“What is so amazing is how everything is pulled together in just one day,” said Ed Hamel, 77, founder and president of Elkridge-based Hamel Builders.
“And there are jobs for everyone,” he added. “It isn’t all hammering and measuring and cutting and fitting. There is paint to be scraped, yards to be raked — all kinds of chores for young and old,” Hamel said.
With apartments, commercial buildings and senior assisted and independent living projects in his portfolio, Hamel has been a valued board member of Rebuilding Together and recipient of its Golden Hammer award.
He has assisted the organization both as a financial sponsor—underwriting some of the expenses of redoing local homes—and as a proactive cheerleader, recruiting volunteers from his own roster of 158 workers and from some of his suppliers as well.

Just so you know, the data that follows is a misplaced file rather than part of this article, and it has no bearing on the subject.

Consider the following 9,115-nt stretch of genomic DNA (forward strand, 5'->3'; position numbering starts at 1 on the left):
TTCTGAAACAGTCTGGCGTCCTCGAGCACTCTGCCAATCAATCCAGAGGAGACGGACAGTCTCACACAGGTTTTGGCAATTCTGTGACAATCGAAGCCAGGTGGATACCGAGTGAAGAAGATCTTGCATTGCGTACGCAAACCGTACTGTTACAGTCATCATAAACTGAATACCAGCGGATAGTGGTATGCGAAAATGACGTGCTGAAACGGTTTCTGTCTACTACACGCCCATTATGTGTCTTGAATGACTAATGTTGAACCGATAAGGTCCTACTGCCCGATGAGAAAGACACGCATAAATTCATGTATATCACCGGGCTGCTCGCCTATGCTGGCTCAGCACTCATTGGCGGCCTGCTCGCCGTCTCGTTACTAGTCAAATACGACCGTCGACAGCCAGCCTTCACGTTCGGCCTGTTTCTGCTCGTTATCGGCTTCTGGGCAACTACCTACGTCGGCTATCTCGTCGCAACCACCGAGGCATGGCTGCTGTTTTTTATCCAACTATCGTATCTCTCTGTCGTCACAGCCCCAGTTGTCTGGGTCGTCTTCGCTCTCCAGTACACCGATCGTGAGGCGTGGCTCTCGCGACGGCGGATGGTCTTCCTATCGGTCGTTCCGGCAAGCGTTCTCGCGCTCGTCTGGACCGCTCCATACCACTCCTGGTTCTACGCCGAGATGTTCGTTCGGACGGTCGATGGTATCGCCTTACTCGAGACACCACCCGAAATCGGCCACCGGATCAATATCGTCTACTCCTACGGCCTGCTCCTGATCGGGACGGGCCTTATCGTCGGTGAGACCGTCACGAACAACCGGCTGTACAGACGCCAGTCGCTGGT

Applying for assistance
While much of the actual remodeling takes place in a day, Rebuilding Together is busy year round, reviewing applications and recruiting volunteers and funding.
Technically, any Howard County homeowner can apply for a Rebuilding Together “makeover.” But in accordance with its mission, special consideration is given to those who are seniors or disabled, and to those living on a limited income with additional needs such as home healthcare, hospital costs and medication expenses.
A committee of individuals whose backgrounds include architecture, homebuilding, housing needs and accessibility is chosen by the Rebuilding Together board of directors to review applications and select potential recipients.